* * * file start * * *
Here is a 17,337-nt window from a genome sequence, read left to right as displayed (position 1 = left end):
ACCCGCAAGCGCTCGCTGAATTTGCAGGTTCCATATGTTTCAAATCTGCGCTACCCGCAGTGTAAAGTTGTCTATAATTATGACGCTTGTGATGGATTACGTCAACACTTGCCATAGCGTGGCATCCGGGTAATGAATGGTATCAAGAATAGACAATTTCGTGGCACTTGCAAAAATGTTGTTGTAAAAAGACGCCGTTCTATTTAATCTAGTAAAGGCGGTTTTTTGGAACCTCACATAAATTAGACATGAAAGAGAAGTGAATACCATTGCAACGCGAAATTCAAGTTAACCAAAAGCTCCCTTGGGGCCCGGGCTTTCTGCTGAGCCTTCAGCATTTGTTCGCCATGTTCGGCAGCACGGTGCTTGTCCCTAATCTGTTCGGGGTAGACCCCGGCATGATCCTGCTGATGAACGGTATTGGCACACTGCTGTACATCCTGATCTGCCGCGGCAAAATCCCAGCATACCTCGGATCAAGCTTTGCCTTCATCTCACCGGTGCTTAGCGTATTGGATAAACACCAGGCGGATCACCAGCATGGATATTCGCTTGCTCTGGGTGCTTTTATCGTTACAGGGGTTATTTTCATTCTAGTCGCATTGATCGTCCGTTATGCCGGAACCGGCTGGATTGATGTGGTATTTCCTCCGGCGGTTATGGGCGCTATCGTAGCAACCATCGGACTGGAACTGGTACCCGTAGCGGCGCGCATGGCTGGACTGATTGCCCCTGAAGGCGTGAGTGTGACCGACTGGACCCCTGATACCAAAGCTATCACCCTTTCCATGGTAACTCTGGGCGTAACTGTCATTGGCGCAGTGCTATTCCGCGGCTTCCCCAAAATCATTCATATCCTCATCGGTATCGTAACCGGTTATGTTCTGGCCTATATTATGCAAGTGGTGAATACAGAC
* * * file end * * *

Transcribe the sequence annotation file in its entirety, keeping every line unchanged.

Here is a 17,337-nt window from a genome sequence, read left to right as displayed (position 1 = left end):
ACCCGCAAGCGCTCGCTGAATTTGCAGGTTCCATATGTTTCAAATCTGCGCTACCCGCAGTGTAAAGTTGTCTATAATTATGACGCTTGTGATGGATTACGTCAACACTTGCCATAGCGTGGCATCCGGGTAATGAATGGTATCAAGAATAGACAATTTCGTGGCACTTGCAAAAATGTTGTTGTAAAAAGACGCCGTTCTATTTAATCTAGTAAAGGCGGTTTTTTGGAACCTCACATAAATTAGACATGAAAGAGAAGTGAATACCATTGCAACGCGAAATTCAAGTTAACCAAAAGCTCCCTTGGGGCCCGGGCTTTCTGCTGAGCCTTCAGCATTTGTTCGCCATGTTCGGCAGCACGGTGCTTGTCCCTAATCTGTTCGGGGTAGACCCCGGCATGATCCTGCTGATGAACGGTATTGGCACACTGCTGTACATCCTGATCTGCCGCGGCAAAATCCCAGCATACCTCGGATCAAGCTTTGCCTTCATCTCACCGGTGCTTAGCGTATTGGATAAACACCAGGCGGATCACCAGCATGGATATTCGCTTGCTCTGGGTGCTTTTATCGTTACAGGGGTTATTTTCATTCTAGTCGCATTGATCGTCCGTTATGCCGGAACCGGCTGGATTGATGTGGTATTTCCTCCGGCGGTTATGGGCGCTATCGTAGCAACCATCGGACTGGAACTGGTACCCGTAGCGGCGCGCATGGCTGGACTGATTGCCCCTGAAGGCGTGAGTGTGACCGACTGGACCCCTGATACCAAAGCTATCACCCTTTCCATGGTAACTCTGGGCGTAACTGTCATTGGCGCAGTGCTATTCCGCGGCTTCCCCAAAATCATTCATATCCTCATCGGTATCGTAACCGGTTATGTTCTGGCCTATATTATGCAAGTGGTGAATACAGAC